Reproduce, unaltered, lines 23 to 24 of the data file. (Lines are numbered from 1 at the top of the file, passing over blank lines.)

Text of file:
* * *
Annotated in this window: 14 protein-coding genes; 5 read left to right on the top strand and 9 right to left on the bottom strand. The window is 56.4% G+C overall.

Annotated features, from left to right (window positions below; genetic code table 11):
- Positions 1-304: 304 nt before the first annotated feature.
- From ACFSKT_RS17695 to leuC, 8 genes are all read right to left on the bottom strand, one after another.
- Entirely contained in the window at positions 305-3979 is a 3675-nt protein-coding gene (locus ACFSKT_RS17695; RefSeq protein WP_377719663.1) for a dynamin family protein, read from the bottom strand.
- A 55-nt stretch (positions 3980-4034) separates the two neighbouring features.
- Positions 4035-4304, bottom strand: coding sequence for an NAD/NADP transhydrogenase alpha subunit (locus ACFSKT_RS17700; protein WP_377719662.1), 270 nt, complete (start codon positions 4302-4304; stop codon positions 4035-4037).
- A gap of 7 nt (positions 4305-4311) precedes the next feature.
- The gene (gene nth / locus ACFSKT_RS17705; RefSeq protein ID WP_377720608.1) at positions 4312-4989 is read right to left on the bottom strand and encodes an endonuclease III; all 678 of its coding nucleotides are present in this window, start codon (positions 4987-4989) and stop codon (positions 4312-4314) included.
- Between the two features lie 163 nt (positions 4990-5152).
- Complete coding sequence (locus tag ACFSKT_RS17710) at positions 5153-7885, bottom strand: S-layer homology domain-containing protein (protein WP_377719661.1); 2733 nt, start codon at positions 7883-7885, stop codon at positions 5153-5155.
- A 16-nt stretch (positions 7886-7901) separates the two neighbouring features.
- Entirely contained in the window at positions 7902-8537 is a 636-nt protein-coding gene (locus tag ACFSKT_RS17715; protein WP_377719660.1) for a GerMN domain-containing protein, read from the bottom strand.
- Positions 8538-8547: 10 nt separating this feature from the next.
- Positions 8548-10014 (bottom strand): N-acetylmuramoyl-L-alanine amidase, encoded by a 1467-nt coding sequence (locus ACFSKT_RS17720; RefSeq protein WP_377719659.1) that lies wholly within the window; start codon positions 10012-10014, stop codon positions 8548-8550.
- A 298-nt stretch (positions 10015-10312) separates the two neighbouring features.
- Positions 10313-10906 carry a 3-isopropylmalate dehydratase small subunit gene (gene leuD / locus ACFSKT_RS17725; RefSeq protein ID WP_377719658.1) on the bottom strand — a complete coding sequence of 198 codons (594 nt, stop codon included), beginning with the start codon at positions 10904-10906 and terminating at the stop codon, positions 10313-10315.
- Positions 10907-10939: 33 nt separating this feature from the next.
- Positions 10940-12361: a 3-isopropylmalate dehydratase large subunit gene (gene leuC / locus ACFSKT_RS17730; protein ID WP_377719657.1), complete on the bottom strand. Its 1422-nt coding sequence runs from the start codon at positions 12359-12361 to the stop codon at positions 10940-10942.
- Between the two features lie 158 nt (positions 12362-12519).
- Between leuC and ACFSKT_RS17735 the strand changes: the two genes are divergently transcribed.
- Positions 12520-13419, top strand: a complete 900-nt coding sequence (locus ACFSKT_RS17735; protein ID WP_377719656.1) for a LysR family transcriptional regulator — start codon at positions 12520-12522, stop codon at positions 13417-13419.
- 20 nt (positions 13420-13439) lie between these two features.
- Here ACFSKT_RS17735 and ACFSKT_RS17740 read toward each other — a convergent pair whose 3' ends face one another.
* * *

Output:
- 20 nt (positions 13420-13439) lie between these two features.
- Here ACFSKT_RS17735 and ACFSKT_RS17740 read toward each other — a convergent pair whose 3' ends face one another.